Currently, the platform aims to automate private equity investment deals with services that enable startup founders to create a round, set terms and invite investors to participate. It also helps them to handle the requisite documents, signatures and powers the fund transfer instantly. 

For onboarding any startup, Tyke asks for an email id, which gets certain OTPs and magic links, and fills in the required details. From here, startup founders can create a deal page and invite investors to a private campaign. 

Tyke has recently started community rounds, which allow startups to accept smaller investments from their user base. “Opening up the investor pool to one’s larger network instead of seasoned investors allows a company to generate brand loyalty and increase user retention,” Karan said. 

For these community rounds, people can start investing with a minimum amount of Rs 5000. 

It works similarly for investors, who get directed to the platform and has to sign up using a basic KYC check, and accept all the risks involved in investing in startups. Once on the deal page, they can invest on that deal page and pay through payment providers or UPI and even debit cards. The company has partnered with payment gateways like Cashfree in India and international payment gateways like Stripe and Fairexpay.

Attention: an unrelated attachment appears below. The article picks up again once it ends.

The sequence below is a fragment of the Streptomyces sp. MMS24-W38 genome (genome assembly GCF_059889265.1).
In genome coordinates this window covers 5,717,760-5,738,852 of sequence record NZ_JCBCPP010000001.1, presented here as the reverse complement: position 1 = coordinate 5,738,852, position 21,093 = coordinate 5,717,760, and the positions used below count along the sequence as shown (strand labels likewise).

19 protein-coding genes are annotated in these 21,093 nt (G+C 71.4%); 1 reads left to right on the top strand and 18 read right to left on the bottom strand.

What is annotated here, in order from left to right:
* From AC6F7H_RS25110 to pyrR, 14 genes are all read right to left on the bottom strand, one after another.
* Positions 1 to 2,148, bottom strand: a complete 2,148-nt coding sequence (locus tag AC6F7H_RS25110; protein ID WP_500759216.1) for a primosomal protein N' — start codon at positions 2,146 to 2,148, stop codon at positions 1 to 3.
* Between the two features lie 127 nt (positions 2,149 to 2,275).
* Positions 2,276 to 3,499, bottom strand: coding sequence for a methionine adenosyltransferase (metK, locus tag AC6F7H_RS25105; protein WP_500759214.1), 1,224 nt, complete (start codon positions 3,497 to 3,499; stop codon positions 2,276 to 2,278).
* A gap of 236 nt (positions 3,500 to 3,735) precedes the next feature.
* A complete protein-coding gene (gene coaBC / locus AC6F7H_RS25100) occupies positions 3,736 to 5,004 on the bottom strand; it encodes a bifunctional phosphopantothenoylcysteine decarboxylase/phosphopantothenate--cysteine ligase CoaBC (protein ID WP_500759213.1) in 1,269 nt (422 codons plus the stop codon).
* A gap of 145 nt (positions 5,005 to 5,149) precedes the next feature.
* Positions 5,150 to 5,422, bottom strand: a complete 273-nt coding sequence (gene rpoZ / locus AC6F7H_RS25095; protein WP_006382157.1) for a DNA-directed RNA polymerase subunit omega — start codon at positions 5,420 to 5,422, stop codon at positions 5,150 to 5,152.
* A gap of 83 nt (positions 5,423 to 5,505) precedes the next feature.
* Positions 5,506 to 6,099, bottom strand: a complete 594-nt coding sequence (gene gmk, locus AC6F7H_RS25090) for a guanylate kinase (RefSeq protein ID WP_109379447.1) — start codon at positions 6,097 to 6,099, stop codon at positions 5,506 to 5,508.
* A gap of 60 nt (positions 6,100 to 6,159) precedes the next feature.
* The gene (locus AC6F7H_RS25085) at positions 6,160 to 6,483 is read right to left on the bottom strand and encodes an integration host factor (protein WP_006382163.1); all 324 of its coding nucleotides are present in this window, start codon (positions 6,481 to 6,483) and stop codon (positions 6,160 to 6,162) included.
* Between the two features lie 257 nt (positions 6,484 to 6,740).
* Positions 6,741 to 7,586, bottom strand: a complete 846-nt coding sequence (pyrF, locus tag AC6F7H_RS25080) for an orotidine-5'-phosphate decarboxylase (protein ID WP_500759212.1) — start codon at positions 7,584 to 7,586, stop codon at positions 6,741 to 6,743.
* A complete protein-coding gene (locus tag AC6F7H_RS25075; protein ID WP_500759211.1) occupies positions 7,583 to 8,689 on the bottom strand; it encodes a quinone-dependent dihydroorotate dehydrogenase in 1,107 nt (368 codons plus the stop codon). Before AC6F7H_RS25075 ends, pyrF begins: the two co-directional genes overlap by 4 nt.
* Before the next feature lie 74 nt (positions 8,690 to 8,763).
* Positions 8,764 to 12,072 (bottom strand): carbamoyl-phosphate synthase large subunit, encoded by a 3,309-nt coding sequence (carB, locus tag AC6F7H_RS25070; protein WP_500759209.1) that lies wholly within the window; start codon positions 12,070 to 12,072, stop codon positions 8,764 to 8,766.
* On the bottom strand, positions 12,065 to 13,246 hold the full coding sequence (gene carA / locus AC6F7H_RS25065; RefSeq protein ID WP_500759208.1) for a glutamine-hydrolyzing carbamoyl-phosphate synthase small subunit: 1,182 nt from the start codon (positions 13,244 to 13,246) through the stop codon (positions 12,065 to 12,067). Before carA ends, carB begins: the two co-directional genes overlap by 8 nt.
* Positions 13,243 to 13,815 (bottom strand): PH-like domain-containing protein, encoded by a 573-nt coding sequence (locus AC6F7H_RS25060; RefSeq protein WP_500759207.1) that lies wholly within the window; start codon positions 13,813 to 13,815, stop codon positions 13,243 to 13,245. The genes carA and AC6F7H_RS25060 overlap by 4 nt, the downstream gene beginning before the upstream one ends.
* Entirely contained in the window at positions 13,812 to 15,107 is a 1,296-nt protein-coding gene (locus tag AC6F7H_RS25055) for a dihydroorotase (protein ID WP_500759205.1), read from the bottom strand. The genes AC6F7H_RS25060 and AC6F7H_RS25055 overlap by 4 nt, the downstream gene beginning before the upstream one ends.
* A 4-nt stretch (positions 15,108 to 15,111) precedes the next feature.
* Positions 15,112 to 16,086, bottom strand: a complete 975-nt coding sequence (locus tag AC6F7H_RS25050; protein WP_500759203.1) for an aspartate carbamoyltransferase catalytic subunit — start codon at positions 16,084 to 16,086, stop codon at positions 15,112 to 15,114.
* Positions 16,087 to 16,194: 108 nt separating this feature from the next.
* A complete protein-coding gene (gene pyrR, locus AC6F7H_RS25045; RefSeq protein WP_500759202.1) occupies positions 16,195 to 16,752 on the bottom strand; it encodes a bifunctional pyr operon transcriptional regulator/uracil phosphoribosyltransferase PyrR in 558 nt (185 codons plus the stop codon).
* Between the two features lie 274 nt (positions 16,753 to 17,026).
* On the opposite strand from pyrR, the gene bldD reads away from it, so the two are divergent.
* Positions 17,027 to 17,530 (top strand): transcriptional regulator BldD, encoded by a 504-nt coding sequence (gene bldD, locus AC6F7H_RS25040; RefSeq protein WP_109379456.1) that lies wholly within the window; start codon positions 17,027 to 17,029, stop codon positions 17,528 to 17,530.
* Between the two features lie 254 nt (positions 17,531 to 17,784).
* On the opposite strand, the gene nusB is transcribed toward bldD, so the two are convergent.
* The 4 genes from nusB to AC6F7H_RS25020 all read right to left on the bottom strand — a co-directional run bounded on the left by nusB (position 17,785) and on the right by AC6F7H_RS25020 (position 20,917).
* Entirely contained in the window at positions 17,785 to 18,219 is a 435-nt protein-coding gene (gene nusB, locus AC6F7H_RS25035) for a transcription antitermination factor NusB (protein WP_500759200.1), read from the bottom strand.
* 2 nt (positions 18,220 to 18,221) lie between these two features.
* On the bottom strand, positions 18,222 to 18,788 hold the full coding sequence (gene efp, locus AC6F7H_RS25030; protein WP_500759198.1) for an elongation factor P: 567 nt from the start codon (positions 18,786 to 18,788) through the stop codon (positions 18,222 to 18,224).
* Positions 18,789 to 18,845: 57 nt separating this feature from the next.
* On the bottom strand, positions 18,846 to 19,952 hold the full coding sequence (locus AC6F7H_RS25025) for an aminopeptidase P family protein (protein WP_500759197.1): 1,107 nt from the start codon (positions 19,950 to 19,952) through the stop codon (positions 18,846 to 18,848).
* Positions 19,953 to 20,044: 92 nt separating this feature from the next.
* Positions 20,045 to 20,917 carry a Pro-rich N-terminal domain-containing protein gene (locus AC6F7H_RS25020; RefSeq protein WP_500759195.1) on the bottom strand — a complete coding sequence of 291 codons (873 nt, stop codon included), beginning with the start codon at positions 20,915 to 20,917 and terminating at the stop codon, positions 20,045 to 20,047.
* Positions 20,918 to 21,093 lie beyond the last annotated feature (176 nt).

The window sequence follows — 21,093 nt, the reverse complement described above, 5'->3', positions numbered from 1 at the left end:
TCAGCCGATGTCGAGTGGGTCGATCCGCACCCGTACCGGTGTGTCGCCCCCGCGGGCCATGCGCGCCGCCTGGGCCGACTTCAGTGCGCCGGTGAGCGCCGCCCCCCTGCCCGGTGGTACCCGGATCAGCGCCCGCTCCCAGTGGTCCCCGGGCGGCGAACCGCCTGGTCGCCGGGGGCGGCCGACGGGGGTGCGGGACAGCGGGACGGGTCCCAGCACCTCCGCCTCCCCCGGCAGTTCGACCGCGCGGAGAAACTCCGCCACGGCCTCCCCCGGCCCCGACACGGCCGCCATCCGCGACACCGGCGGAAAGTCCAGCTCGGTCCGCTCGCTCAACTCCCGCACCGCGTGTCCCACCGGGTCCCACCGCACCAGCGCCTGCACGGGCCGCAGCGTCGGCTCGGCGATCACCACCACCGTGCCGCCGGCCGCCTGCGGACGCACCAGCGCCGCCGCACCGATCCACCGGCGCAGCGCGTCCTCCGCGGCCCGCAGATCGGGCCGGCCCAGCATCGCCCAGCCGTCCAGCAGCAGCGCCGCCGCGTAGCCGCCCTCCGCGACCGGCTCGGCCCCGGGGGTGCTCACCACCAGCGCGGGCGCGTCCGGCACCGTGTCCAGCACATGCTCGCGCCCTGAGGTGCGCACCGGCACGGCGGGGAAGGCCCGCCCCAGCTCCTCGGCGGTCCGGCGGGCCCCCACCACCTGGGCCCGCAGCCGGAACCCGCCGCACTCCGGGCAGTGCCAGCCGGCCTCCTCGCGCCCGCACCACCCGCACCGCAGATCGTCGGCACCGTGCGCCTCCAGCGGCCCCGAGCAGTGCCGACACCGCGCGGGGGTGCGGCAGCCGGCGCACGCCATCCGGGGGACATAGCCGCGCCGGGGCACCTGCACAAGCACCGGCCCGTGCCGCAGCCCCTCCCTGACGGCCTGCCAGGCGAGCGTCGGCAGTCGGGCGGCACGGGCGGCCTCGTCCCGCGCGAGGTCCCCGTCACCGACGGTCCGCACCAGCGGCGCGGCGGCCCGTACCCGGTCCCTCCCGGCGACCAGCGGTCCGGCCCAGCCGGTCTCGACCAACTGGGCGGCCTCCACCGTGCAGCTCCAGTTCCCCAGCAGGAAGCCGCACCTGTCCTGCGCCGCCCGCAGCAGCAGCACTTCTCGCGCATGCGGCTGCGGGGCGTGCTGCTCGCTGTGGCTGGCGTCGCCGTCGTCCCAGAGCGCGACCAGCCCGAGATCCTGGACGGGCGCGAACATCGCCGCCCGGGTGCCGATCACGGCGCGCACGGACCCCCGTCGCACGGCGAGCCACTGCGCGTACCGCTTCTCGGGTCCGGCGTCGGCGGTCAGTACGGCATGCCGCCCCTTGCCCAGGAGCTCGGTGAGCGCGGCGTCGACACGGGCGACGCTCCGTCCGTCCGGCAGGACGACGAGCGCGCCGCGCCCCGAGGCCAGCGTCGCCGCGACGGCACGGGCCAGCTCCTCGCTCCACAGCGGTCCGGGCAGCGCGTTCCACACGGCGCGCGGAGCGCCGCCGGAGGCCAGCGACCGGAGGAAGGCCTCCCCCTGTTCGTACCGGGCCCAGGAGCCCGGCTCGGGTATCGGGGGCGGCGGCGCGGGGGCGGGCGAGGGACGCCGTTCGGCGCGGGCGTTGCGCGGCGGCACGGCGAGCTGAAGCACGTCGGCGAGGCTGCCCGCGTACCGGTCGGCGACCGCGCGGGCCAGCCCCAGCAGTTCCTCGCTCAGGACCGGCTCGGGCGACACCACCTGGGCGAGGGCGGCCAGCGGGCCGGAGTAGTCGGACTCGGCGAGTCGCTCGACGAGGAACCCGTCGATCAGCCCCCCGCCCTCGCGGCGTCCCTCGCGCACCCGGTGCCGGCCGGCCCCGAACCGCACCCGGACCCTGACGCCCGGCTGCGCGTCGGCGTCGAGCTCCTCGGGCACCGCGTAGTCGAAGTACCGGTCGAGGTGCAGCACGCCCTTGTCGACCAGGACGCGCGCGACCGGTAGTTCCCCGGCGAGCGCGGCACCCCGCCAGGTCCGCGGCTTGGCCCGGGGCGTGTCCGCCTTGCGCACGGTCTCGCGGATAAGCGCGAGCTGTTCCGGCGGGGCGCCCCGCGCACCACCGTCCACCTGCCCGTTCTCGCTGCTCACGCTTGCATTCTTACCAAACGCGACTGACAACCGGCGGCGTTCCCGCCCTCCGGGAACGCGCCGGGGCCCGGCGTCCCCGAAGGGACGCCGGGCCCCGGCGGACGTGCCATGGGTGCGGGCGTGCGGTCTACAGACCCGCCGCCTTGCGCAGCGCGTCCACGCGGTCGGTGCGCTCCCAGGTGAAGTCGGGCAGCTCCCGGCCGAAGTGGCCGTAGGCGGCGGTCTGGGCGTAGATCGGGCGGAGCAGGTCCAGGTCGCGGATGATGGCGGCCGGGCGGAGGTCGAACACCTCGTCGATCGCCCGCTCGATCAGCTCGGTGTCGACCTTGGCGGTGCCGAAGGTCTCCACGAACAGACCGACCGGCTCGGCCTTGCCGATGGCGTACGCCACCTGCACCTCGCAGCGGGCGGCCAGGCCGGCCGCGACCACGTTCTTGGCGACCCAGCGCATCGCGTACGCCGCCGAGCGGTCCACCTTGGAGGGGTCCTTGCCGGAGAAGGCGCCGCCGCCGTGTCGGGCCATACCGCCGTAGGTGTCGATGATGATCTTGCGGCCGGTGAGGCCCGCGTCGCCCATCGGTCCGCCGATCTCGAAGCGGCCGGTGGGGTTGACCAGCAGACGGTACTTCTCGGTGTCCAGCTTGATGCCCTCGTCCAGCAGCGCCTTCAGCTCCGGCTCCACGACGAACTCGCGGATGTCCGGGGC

Tyke has partnered with AI-based due-diligence companies, which provide them with KYC checks and give them reports on government portals. The PAN and Aadhar details of investors are checked to ensure their risk capabilities. 

The company has already onboarded more than 45 startups and 6500 investors, Karan says. It operates on a transaction fee model. 

Tyke, which raised a pre-seed round through its own platform, plans to use the funds to build the products and team.. At the moment, it has crossed 25 people. “We have to build awareness, to make people understand that they can invest in startups, or they can raise money online,” Karan signs off.

Edited by Affirunisa Kankudti